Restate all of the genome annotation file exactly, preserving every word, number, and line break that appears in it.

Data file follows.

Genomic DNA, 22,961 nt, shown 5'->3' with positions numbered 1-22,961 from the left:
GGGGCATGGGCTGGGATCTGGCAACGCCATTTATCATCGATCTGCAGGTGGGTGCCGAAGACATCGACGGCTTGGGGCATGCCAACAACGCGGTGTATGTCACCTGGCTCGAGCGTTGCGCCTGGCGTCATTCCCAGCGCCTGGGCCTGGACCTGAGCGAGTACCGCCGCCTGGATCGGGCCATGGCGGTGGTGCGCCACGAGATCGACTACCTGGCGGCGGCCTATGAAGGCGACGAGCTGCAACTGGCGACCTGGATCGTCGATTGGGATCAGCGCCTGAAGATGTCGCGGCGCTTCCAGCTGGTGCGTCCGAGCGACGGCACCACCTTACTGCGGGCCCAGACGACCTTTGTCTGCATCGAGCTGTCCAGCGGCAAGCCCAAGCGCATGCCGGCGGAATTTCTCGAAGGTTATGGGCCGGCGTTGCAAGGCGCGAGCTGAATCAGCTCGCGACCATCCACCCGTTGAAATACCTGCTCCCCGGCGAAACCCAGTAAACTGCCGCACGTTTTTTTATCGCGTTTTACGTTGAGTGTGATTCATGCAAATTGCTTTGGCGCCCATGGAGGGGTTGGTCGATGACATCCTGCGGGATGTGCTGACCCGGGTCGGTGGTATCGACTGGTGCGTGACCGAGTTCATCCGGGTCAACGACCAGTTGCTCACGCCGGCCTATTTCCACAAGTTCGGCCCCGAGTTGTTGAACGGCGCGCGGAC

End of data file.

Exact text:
Genomic DNA, 22,961 nt, shown 5'->3' with positions numbered 1-22,961 from the left:
GGGGCATGGGCTGGGATCTGGCAACGCCATTTATCATCGATCTGCAGGTGGGTGCCGAAGACATCGACGGCTTGGGGCATGCCAACAACGCGGTGTATGTCACCTGGCTCGAGCGTTGCGCCTGGCGTCATTCCCAGCGCCTGGGCCTGGACCTGAGCGAGTACCGCCGCCTGGATCGGGCCATGGCGGTGGTGCGCCACGAGATCGACTACCTGGCGGCGGCCTATGAAGGCGACGAGCTGCAACTGGCGACCTGGATCGTCGATTGGGATCAGCGCCTGAAGATGTCGCGGCGCTTCCAGCTGGTGCGTCCGAGCGACGGCACCACCTTACTGCGGGCCCAGACGACCTTTGTCTGCATCGAGCTGTCCAGCGGCAAGCCCAAGCGCATGCCGGCGGAATTTCTCGAAGGTTATGGGCCGGCGTTGCAAGGCGCGAGCTGAATCAGCTCGCGACCATCCACCCGTTGAAATACCTGCTCCCCGGCGAAACCCAGTAAACTGCCGCACGTTTTTTTATCGCGTTTTACGTTGAGTGTGATTCATGCAAATTGCTTTGGCGCCCATGGAGGGGTTGGTCGATGACATCCTGCGGGATGTGCTGACCCGGGTCGGTGGTATCGACTGGTGCGTGACCGAGTTCATCCGGGTCAACGACCAGTTGCTCACGCCGGCCTATTTCCACAAGTTCGGCCCCGAGTTGTTGAACGGCGCGCGGAC